Page 2267 - Week 06 - Wednesday, 22 June 2011

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those low income financially disadvantaged households who are struggling with these issues and who do need our assistance as a community.

MR SPEAKER: Dr Bourke, a supplementary question?

DR BOURKE: Can the minister tell the Assembly how the ACT government supports low income earners dealing with rising electricity costs?

MR CORBELL: Yes. I can tell the Assembly that in the most recent budget the government provided $12.35 million over the next four years to substantially increase the ACT energy concession. This is all about ensuring that those on low incomes get an effective rebate on their energy and other utility bills. The $12.35 million investment over four years comprises just over $4 million over that period to increase the maximum level of rebate for the energy concession to 16 per cent of the average household electricity bill. The government is also providing $8 million of that total $12 million over a four-year period to mitigate the impact of the recently announced increase in the average water price, which takes effect from 1 July this year.

This energy concession is provided for eligible cardholder residents of the ACT and currently is paid to 25,000 Canberra households. The concession means that those low income households, whether they are owner occupiers or whether they are renters, receive an additional $131 a year in their energy concession. As I previously indicated, this entirely offsets the most recent electricity price increase—in fact, it more than offsets it—for those low income households.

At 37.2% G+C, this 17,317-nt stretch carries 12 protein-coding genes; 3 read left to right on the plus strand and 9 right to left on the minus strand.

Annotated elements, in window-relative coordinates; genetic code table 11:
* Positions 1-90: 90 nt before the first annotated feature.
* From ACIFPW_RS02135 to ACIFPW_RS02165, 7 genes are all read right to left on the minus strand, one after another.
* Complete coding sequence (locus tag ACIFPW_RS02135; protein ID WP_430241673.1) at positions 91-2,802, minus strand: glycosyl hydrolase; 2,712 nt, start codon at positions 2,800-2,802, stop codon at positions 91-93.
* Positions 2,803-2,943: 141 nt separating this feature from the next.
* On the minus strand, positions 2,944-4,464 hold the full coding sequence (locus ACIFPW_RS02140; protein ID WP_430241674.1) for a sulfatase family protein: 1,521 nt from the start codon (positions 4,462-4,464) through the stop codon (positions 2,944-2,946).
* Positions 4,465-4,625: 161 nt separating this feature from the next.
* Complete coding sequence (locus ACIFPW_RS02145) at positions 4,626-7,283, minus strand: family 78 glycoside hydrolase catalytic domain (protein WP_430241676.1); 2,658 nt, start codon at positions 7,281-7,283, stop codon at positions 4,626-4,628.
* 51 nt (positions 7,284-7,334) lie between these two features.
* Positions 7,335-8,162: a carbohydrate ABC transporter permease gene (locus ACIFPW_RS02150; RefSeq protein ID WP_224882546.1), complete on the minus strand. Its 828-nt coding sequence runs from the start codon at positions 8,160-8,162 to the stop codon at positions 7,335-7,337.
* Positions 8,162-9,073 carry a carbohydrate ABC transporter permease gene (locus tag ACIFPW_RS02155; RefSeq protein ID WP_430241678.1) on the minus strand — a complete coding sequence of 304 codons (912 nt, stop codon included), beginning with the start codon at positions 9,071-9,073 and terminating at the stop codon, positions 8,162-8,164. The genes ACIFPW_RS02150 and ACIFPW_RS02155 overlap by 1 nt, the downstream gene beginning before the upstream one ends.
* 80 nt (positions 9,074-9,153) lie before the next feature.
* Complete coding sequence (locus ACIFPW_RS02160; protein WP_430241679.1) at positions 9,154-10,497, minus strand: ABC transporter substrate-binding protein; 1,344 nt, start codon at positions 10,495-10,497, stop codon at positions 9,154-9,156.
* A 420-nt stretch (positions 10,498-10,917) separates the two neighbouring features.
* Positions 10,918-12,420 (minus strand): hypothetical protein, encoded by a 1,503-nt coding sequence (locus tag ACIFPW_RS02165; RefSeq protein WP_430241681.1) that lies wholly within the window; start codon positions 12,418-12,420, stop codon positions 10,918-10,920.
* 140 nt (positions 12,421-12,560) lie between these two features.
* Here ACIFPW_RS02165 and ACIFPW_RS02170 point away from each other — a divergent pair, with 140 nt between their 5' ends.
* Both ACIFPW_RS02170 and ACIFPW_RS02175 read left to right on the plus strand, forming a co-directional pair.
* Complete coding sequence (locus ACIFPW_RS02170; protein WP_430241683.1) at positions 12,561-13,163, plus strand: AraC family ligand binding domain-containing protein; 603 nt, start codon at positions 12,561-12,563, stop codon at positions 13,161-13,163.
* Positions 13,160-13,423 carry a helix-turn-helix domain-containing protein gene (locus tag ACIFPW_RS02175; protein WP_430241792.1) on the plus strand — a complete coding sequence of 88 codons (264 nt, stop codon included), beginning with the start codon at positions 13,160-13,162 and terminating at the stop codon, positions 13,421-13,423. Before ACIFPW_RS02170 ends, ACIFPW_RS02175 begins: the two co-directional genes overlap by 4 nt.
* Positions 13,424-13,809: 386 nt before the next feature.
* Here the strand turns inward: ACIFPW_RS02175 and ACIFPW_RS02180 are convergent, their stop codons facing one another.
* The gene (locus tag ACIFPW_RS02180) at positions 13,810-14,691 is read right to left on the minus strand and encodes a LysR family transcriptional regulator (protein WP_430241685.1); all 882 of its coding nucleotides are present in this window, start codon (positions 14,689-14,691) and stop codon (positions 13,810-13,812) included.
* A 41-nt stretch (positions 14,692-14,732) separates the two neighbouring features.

This is a good example of a Labor government working to protect low income households. We will not accept the assertion from those opposite that this sort of assistance should be provided to everyone who, the claim is made, is struggling. We must provide the assistance to those on low incomes—

MR SPEAKER: Order! Thank you, Mr Corbell; your time has expired.

Mr Corbell: those who are vulnerable—

MR SPEAKER: Sit down, Mr Corbell.

Mr Corbell: those who are financially disadvantaged—

MR SPEAKER: Mr Corbell, sit down, thank you.

Mr Corbell: and that is what we will do.

MR SPEAKER: Ms Porter, a supplementary?

MS PORTER: Minister, did the ICRC report make any reference to the contribution of clean, renewable energy programs on the electricity prices paid by Canberrans?

MR CORBELL: I thank Ms Porter for the question. Yes, the ICRC did comment on this matter, and they indicated that, of the six-and-a-bit percentage increase that they

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